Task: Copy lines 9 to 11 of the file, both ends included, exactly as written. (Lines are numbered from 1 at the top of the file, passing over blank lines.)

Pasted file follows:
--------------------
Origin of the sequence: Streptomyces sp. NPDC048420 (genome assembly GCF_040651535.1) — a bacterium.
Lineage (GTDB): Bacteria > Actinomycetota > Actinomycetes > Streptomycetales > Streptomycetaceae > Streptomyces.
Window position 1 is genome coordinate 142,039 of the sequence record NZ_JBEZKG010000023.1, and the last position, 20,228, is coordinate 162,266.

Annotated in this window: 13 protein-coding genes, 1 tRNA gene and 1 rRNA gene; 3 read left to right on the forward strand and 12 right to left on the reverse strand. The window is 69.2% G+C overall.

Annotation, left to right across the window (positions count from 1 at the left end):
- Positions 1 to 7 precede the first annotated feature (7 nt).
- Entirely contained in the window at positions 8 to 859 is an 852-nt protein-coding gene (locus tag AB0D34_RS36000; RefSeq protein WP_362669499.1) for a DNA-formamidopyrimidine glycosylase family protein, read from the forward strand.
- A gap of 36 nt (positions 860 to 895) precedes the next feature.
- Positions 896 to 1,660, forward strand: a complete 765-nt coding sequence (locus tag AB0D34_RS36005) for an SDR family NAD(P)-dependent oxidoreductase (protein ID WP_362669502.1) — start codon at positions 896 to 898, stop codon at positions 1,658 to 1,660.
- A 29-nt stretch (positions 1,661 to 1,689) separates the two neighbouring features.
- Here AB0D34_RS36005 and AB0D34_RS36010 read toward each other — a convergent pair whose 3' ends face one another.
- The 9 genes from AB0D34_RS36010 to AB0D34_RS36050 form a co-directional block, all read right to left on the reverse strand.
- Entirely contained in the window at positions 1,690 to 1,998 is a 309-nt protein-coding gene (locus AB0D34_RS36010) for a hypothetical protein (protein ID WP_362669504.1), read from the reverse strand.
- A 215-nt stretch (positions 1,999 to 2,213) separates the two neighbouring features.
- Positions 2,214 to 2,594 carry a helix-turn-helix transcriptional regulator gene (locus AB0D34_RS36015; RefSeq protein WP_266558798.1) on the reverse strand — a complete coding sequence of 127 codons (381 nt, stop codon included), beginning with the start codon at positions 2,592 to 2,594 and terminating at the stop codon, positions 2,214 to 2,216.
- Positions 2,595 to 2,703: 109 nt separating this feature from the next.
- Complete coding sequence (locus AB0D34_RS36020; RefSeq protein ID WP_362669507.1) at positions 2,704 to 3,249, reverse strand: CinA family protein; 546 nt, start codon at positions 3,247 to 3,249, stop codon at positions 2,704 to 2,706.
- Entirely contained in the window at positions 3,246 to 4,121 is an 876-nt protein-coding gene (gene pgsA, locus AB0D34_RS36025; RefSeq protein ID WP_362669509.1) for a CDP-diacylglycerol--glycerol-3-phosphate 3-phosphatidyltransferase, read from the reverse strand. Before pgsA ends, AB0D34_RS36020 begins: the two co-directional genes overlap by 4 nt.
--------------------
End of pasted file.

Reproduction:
- Positions 896 to 1,660, forward strand: a complete 765-nt coding sequence (locus tag AB0D34_RS36005) for an SDR family NAD(P)-dependent oxidoreductase (protein ID WP_362669502.1) — start codon at positions 896 to 898, stop codon at positions 1,658 to 1,660.
- A 29-nt stretch (positions 1,661 to 1,689) separates the two neighbouring features.
- Here AB0D34_RS36005 and AB0D34_RS36010 read toward each other — a convergent pair whose 3' ends face one another.